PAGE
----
Lay-Up Passenger Ships

Gary Woolley Uncategorized 0 Comments

Lay-up Passenger Ships Current Situation

Passenger Ship Layup

With the current covid situation globally we have seen virtually all passenger ship activity stop globally. The only valid exception to this has been ferry services on a local or international coastal service. Where it depends on the interstate or inter country quarantine requirements put up by the authorities as this crisis has developed. This has meant there is an unprecedented need to lay-up passenger ships.

Where do passenger ships lay-up do not in service?

That’s a good question. Currently the industry is in crisis and they find themselves with no prior experience, history or knowledge on how to manage this crisis. Currently the welcome mat has been removed and in some countries and places find themselves not welcome. As such the options are to go alongside a wharf or go to anchor.  The anchorage option is more cost effective. At MLS we work with one location that is about to receive the first passenger ships in May 2020. It meets all the approval requirements, is close to Singapore & Kuala Lumpur, and has received approval for passenger ships to lay-up.

Passenger Ship Lay-Up Maintenance When Not In Service

As such the lessons that need to be learnt will come from lay-up knowledge gained initially from the oil crisis in the mid 1970’s, where machinery preservation and maintenance routines for vessels were first learnt. In the GFC crisis in the 2010’s more knowledge was gained on how to manage the vast amounts of electronic equipment that has made its way into vessels in the previous decades. When a lot of dynamically positioned (DP) vessels, that are electronic dependent, were reactivated to re-enter service after the GFC, reliability issues developed for vessels that were cold stacked. This is due to failure modes associated with electronic equipment. Lessons learnt from that period tend to indicate that the best practise is to keep some form of power to the electrical systems, even if not powered up, to increase overall long term reliability.

The model in the oil & gas industry for example would be to either raft rigs and back feed one warm stacked rig to 3 others at anchorage, or at a wharf to use shore power or rental generators to achieve the same goal with watchmen on board. Anchorages are cheaper option and of course wharves cost a lot more. Other astute operators did redundancy reviews and removed all electronic equipment as they decided by the time they came for their vessels the equipment would be obsolete anyway.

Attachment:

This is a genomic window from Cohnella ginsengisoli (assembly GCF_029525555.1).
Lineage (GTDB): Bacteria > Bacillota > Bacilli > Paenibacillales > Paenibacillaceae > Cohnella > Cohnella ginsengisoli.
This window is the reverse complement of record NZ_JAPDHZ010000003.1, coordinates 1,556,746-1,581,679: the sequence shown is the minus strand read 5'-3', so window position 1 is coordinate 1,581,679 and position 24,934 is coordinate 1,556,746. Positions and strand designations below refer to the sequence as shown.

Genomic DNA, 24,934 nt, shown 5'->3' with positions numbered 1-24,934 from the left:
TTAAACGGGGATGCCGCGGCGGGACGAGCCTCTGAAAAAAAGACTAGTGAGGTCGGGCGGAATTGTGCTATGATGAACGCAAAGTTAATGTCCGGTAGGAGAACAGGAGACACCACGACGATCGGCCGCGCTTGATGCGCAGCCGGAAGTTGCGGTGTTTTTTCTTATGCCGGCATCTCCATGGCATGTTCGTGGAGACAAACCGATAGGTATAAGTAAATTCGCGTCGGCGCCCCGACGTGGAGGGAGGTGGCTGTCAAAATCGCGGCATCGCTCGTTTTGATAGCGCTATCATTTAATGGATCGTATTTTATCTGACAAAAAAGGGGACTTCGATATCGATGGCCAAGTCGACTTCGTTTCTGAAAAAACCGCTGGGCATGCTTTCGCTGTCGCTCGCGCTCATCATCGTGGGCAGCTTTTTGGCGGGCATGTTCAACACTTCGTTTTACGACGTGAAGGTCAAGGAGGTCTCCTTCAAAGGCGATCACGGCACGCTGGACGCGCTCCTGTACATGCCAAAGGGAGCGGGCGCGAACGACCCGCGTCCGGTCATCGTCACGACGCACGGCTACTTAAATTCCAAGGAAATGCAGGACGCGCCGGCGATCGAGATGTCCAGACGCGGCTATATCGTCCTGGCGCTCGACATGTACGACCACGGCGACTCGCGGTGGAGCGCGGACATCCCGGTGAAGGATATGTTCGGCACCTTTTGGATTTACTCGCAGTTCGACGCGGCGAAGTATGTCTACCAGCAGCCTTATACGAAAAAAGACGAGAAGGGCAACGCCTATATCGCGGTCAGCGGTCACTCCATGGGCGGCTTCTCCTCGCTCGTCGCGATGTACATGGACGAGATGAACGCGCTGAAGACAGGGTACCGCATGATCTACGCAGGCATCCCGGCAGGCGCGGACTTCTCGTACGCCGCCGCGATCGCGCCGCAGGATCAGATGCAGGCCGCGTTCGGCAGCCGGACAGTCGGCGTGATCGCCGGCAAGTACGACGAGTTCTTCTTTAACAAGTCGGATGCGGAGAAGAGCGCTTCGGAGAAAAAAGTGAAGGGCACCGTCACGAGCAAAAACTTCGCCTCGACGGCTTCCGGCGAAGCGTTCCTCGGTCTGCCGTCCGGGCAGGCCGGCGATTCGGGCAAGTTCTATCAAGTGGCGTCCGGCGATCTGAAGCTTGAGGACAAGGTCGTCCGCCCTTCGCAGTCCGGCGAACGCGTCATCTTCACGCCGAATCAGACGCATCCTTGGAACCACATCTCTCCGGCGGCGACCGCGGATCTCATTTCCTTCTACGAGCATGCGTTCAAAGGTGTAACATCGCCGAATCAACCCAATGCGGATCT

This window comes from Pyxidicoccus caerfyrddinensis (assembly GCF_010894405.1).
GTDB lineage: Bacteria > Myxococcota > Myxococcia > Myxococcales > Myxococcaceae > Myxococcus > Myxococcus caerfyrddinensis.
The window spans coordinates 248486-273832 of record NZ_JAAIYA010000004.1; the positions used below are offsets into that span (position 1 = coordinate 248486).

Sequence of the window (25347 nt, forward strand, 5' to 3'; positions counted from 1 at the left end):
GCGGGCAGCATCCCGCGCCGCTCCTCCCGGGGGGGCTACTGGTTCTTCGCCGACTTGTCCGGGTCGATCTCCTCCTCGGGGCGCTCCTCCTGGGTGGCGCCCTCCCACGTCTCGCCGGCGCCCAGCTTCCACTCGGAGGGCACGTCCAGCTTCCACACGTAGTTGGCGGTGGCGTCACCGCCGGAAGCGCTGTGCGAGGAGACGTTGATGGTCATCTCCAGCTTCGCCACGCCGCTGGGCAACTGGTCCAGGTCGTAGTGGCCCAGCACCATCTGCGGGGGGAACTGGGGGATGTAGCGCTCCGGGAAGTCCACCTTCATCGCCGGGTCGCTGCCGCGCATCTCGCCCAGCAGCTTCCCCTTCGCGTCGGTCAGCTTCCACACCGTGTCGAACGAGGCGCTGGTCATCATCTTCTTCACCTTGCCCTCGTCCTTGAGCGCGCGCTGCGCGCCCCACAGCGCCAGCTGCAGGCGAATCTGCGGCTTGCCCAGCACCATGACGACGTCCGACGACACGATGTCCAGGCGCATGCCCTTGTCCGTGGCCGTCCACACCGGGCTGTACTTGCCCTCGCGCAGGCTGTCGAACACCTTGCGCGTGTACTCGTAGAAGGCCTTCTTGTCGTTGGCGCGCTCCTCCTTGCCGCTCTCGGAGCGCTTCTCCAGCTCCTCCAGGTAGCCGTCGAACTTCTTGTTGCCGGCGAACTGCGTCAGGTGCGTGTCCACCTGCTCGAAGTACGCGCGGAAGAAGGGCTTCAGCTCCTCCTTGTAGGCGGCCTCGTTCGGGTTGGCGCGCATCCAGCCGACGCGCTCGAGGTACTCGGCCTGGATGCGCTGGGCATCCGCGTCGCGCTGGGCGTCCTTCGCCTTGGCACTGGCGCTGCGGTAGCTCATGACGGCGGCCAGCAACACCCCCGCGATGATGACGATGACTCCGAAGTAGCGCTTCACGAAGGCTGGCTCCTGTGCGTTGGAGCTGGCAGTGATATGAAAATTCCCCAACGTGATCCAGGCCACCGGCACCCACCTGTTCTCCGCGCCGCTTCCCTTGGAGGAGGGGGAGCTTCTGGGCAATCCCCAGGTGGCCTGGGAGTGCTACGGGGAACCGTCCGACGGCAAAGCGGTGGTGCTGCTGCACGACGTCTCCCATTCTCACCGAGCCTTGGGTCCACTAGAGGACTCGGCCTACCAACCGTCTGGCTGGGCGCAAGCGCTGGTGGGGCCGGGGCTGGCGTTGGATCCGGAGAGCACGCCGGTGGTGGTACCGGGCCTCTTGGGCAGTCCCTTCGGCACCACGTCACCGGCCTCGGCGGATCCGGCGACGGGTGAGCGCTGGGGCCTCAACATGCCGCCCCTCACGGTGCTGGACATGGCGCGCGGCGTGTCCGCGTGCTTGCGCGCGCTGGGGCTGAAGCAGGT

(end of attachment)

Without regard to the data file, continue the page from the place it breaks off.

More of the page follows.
Overall some form of maintenance routines need to change when a vessel in not in full operation. Some software providers now have the possibility to switch ‘modes’ for maintenance activities based upon service of the vessel. This allows suppression and/or change in maintenance requirements based upon the actual needs of the vessel. Some form of maintenance review should be conducted when a vessel change from an active mode to determine validity of the maintenance activities. This will allow in a reduction in operational cost.

 

Passenger Ship Minimum Layup Location Requirements

 The following factors should be considered prior to choosing a final location.

  • Consider the minimum requirements are for the site are to be:
  • Approved by state or local authorities
  • Sheltered from open seas
  • With minimal tidal currents
  • A good holding ground for anchors
  • Outside of a typhoon/cyclone belt
  • Other factors to consider are
  • First of all close to major shipping routes?
  • Close to a major maritime hub for technical support?
  • Is it easy to access your vessel for inspections?
  • If I require a dry dock is there one close by?
  • Are there any security concerns?
  • Lastly how much will it cost?

 

At MLS we have a couple of locations in Asia, Europe, and the drier Middle East, with multiple berths that we use for lay-up of passenger ships both warm & cold stacked. They meet all the above points and offer the ability in the longer term to reduce staff level below the minimum manning requirements. This would be based upon submission of a valid risk assessment to the authorities.

 

Contact us if you wish to know more how we can assist you navigate the options that may face you!

 

other useful links

https://www.marinelayup.com/best-practices-for-marine-layup/

https://www.marinelayup.com/choosing-layup-site/

https://www.marinelayup.com/contact-us/

https://www.dnvgl.com/expert-story/maritime-impact/Key-factors-to-consider-when-assessing-lay-up-options.html

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